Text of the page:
The Future of Leather

The leather industry faces immense regulatory pressure while new players are leveraging breakthroughs in biotechnology.

The leather industry is among the most polluting in the world. Without even accounting for the ethical risk around animal cruelty, climate change poses a tangible risk through the combination of regulatory and reputational challenges. This blogpost sets out to compare and contrast the approaches taken by two very different institutions: Tandy Leather Factory (NASDAQ: TLF) and Modern Meadow.

 

The pollution of the leather industry is caused by two factors; the need to raise livestock and the process of leather manufacturing itself. The first, raising livestock, has been deemed as the most important factor in fueling climate change[1]. It has been estimated that animal agriculture is responsible for 18% of greenhouse gases; more than the combined exhaust of all transportation[2]. Livestock consumes 80%-90% of water in the U.S[3] and occupies around 45% of earth’s total land[4], leading the charge in desertification which totals around 1/3 of the planet today[5].

 

As for the actual process of leather, it utilizes a wide-array of dangerous chemicals that produce wastewater. Disposing of the byproducts of the tanning process is pretty much completely unregulated, leaving the responsibility up to each individual company to do it in a safe, responsible way. In the U.S, this falls under EPA’s scope of action and the regulation is light[6], at best. Most worryingly, most leather comes from developing countries who have zero regulation in this matter, or if they do, they have little-to-no enforcement capacity. The companies themselves have little incentives to do so. Some of the chemicals generated include trivalent chromium, formaldehyde and glutaraldehyde[7]. Dumping mostly untreated waterwaste in the nearest waterways is directly toxic to aquatic life and poses severe risks to humans including respiratory problems, infections, infertility and birth defects[8].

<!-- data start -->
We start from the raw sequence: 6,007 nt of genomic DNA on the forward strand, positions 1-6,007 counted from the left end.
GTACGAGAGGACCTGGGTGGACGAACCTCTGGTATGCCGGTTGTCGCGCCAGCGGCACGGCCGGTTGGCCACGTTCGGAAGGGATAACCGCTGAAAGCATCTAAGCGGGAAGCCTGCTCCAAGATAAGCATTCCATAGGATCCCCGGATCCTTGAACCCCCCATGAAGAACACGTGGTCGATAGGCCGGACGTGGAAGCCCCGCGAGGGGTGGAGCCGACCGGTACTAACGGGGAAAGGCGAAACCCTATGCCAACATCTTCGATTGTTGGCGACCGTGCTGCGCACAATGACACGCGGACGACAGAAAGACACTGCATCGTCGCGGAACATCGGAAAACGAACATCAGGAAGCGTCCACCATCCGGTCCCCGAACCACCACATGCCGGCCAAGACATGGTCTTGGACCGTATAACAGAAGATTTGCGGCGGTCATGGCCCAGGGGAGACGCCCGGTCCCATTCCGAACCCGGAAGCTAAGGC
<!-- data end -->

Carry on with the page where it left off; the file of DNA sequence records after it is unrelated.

TLF is one of the very few—not to say the only one—publicly traded leather companies. The majority of TLF’s comes from distributing leather from manufacturers to leather designers.  They also operate 108 retail stores and a small number of their own tanneries. As of today, most of the pressure to reduce its’ environmental footprint has come from legal disputes of employee’s or local communities[9]. Most leather companies in the U.S are moving towards recycling chromium and investing in wastewater treatment. This approach can only minimally decrease the overall pollution generated in the process. As regulation tightens around wastewater treatment, the cost to treat raw hides will increase. This will reduce margins for all intermediaries and potentially begin to curb the demand for leather. Even when we reach the point of regulatory stress on the tanning side, the industry will face increasing pressure to address and reduce the waste generated in raising livestock. It is safe to assume that this pressure will lead to increasing regulation—and thus costs—aimed at reducing the sheer number of livestock raised for human consumption.

 

Modern Meadow (ModMed) is a bio-technology startup that is betting on regulation, fueled by climate change, to limit the use of livestock and to increase the current costs to manufacture leather. ModMed’s innovating technology allows them to biofabricate real leather in a lab, without the need for livestock and without generating any wastewater. Their technology allows them to source cells through a simple biopsy, grow those cells, generate sheets of cells, layer these sheets, combine the layers, tan the layers and eventually apply the finishing touches[10]. This radical breakthrough uses no livestock and generates no wastewater. It also has three additional benefits; it is cruelty-free, it’s not regulated by the FDA and should pass the EPA’s regulations easily. ModMed has raised over U$50M in venture funding to develop the technology and has made remarkable achievements in advance of their launch to market, which is still more than a year away.

 

The leather industry is comprised of many small players and most of them in developing country. This structure may allow for climate change and market dynamics to completely blind-side them and drive them out of business. Approaches like ModMed’s have a strong vision that anticipate the changes that are coming.

 

Word Count: 785

[1] http://www.cowspiracy.com/facts/

[2] “Livestock’s Long Shadow”. Food and Agriculture Organization of the United Nations. Rome, 2006. http://www.fao.org/docrep/010/a0701e/a0701e00.HTM

[3] “How Important is Irrigation to U.S. Agriculture?”. U.S Department of Agriculture, Economic Research Service. http://www.ers.usda.gov/topics/farm-practices-management/irrigation-water-use/background.aspx